Who will fund this scale up? We need to discuss this immediately. Given how Bangladesh is not even negligibly responsible for global sea level rise, the countries who have contributed to the causal factors of climate change must step up, take responsibility and right the wrong by committing to cut down their carbon emissions. Donor countries must also look outside of just relief efforts for survivors of climate change and focus on helping communities adapt to their changing climate.
Children at the fore front
Disasters are frightening for adults, they are terrifying for children. Children are not just traumatized by the damage to their homes, schools and neighborhoods, but their fear is also heightened by seeing their distressed and anxious parents. Children are the most vulnerable after a disaster because it changes the very realm of their living environment and destroys their comfort zones. They are unable to get regular meals, they stop going to school, and in most cases they end up sleeping under the open sky or in make shift houses which pose a serious threat to their security.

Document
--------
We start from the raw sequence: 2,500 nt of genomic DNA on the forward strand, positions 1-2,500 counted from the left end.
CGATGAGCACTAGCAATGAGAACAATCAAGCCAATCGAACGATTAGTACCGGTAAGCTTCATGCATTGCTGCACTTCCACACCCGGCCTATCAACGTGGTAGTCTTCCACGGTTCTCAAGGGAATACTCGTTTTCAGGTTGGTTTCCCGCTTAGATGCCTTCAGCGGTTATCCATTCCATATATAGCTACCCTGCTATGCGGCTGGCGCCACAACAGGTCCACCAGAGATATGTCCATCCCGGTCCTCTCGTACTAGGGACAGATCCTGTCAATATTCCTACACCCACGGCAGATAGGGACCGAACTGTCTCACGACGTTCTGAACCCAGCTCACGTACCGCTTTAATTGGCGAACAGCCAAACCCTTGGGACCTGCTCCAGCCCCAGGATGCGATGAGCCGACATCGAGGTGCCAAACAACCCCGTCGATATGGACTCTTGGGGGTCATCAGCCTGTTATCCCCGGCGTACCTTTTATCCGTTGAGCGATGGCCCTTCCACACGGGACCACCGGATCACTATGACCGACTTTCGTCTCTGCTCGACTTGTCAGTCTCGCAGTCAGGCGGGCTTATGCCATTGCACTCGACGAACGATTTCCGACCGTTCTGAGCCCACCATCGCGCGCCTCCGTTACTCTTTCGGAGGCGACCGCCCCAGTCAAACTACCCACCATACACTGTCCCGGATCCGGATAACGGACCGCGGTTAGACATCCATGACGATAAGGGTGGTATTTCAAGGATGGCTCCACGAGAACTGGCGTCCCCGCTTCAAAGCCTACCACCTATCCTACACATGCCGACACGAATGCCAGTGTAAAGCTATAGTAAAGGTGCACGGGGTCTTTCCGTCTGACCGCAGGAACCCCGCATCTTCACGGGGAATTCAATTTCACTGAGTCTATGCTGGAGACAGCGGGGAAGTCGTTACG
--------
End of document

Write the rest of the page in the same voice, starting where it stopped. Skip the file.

Diarrhea is one of the most common causes of child deaths during and after disasters, even though it is easily preventable. Malnutrition and discontinued breastfeeding are other threats to children’s lives during emergencies, both of which can be easily addressed through interventions such as continued breastfeeding and low-cost, highly nutritious food supplements.
Breastfeeding mothers are also often unable to breastfeed because of stress, lack of privacy and overcrowding. This increases the chance of young, breastfed children becoming ill or suffering from malnutrition, and the younger they are, the more vulnerable they are.